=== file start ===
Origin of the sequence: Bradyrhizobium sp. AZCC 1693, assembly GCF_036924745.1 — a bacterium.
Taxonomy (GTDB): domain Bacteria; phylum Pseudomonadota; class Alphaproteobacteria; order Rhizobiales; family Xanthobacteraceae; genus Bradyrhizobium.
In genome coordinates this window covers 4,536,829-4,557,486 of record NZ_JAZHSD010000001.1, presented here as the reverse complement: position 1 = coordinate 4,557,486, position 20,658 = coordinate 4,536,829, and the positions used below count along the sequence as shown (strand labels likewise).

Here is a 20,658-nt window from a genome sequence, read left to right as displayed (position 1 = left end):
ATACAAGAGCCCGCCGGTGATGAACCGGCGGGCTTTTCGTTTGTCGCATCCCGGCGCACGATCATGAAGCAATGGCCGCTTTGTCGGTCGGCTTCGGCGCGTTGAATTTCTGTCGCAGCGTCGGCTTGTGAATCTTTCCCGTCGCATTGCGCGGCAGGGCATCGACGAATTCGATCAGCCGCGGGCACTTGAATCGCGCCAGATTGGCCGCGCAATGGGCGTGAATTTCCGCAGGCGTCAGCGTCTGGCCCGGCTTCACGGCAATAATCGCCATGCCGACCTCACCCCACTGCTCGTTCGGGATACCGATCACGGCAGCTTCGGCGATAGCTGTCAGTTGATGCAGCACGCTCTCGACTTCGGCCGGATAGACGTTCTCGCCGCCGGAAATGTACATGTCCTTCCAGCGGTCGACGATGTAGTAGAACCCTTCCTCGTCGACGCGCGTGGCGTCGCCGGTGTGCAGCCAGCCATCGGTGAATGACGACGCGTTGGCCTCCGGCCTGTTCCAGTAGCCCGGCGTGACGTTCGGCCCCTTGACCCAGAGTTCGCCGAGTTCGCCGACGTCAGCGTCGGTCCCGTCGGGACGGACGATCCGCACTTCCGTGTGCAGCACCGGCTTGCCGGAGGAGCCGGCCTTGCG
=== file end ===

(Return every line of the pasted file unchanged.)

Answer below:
Origin of the sequence: Bradyrhizobium sp. AZCC 1693, assembly GCF_036924745.1 — a bacterium.
Taxonomy (GTDB): domain Bacteria; phylum Pseudomonadota; class Alphaproteobacteria; order Rhizobiales; family Xanthobacteraceae; genus Bradyrhizobium.
In genome coordinates this window covers 4,536,829-4,557,486 of record NZ_JAZHSD010000001.1, presented here as the reverse complement: position 1 = coordinate 4,557,486, position 20,658 = coordinate 4,536,829, and the positions used below count along the sequence as shown (strand labels likewise).

Here is a 20,658-nt window from a genome sequence, read left to right as displayed (position 1 = left end):
ATACAAGAGCCCGCCGGTGATGAACCGGCGGGCTTTTCGTTTGTCGCATCCCGGCGCACGATCATGAAGCAATGGCCGCTTTGTCGGTCGGCTTCGGCGCGTTGAATTTCTGTCGCAGCGTCGGCTTGTGAATCTTTCCCGTCGCATTGCGCGGCAGGGCATCGACGAATTCGATCAGCCGCGGGCACTTGAATCGCGCCAGATTGGCCGCGCAATGGGCGTGAATTTCCGCAGGCGTCAGCGTCTGGCCCGGCTTCACGGCAATAATCGCCATGCCGACCTCACCCCACTGCTCGTTCGGGATACCGATCACGGCAGCTTCGGCGATAGCTGTCAGTTGATGCAGCACGCTCTCGACTTCGGCCGGATAGACGTTCTCGCCGCCGGAAATGTACATGTCCTTCCAGCGGTCGACGATGTAGTAGAACCCTTCCTCGTCGACGCGCGTGGCGTCGCCGGTGTGCAGCCAGCCATCGGTGAATGACGACGCGTTGGCCTCCGGCCTGTTCCAGTAGCCCGGCGTGACGTTCGGCCCCTTGACCCAGAGTTCGCCGAGTTCGCCGACGTCAGCGTCGGTCCCGTCGGGACGGACGATCCGCACTTCCGTGTGCAGCACCGGCTTGCCGGAGGAGCCGGCCTTGCG